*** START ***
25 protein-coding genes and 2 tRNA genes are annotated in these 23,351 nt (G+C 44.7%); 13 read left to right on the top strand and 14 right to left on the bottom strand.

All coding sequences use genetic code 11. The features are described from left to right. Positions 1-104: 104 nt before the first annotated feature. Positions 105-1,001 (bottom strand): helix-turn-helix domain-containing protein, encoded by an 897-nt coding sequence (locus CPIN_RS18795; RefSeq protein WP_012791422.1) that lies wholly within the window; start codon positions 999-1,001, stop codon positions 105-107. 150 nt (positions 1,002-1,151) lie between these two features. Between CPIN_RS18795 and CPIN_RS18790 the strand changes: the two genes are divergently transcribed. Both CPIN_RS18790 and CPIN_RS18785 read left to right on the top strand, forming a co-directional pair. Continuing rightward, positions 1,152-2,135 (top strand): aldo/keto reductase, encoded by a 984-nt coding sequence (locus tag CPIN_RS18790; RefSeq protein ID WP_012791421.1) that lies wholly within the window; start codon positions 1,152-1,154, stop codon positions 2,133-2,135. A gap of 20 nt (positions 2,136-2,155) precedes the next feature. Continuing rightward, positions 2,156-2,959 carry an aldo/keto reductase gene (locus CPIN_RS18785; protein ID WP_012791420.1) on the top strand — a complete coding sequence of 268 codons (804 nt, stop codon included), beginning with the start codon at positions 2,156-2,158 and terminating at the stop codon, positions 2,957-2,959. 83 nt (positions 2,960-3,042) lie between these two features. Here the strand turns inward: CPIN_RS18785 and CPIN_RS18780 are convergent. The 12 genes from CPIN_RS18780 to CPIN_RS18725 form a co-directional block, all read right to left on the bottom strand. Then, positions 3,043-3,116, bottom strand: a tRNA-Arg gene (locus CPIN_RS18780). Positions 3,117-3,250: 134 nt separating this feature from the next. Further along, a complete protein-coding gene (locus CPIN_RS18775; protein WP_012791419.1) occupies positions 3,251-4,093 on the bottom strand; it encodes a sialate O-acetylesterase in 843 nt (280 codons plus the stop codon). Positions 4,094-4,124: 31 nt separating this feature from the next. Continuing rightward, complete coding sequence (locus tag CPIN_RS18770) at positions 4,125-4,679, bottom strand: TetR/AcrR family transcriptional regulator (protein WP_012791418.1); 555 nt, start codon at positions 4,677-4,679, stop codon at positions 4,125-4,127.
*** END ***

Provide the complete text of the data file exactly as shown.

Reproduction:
25 protein-coding genes and 2 tRNA genes are annotated in these 23,351 nt (G+C 44.7%); 13 read left to right on the top strand and 14 right to left on the bottom strand.

All coding sequences use genetic code 11. The features are described from left to right. Positions 1-104: 104 nt before the first annotated feature. Positions 105-1,001 (bottom strand): helix-turn-helix domain-containing protein, encoded by an 897-nt coding sequence (locus CPIN_RS18795; RefSeq protein WP_012791422.1) that lies wholly within the window; start codon positions 999-1,001, stop codon positions 105-107. 150 nt (positions 1,002-1,151) lie between these two features. Between CPIN_RS18795 and CPIN_RS18790 the strand changes: the two genes are divergently transcribed. Both CPIN_RS18790 and CPIN_RS18785 read left to right on the top strand, forming a co-directional pair. Continuing rightward, positions 1,152-2,135 (top strand): aldo/keto reductase, encoded by a 984-nt coding sequence (locus tag CPIN_RS18790; RefSeq protein ID WP_012791421.1) that lies wholly within the window; start codon positions 1,152-1,154, stop codon positions 2,133-2,135. A gap of 20 nt (positions 2,136-2,155) precedes the next feature. Continuing rightward, positions 2,156-2,959 carry an aldo/keto reductase gene (locus CPIN_RS18785; protein ID WP_012791420.1) on the top strand — a complete coding sequence of 268 codons (804 nt, stop codon included), beginning with the start codon at positions 2,156-2,158 and terminating at the stop codon, positions 2,957-2,959. 83 nt (positions 2,960-3,042) lie between these two features. Here the strand turns inward: CPIN_RS18785 and CPIN_RS18780 are convergent. The 12 genes from CPIN_RS18780 to CPIN_RS18725 form a co-directional block, all read right to left on the bottom strand. Then, positions 3,043-3,116, bottom strand: a tRNA-Arg gene (locus CPIN_RS18780). Positions 3,117-3,250: 134 nt separating this feature from the next. Further along, a complete protein-coding gene (locus CPIN_RS18775; protein WP_012791419.1) occupies positions 3,251-4,093 on the bottom strand; it encodes a sialate O-acetylesterase in 843 nt (280 codons plus the stop codon). Positions 4,094-4,124: 31 nt separating this feature from the next. Continuing rightward, complete coding sequence (locus tag CPIN_RS18770) at positions 4,125-4,679, bottom strand: TetR/AcrR family transcriptional regulator (protein WP_012791418.1); 555 nt, start codon at positions 4,677-4,679, stop codon at positions 4,125-4,127.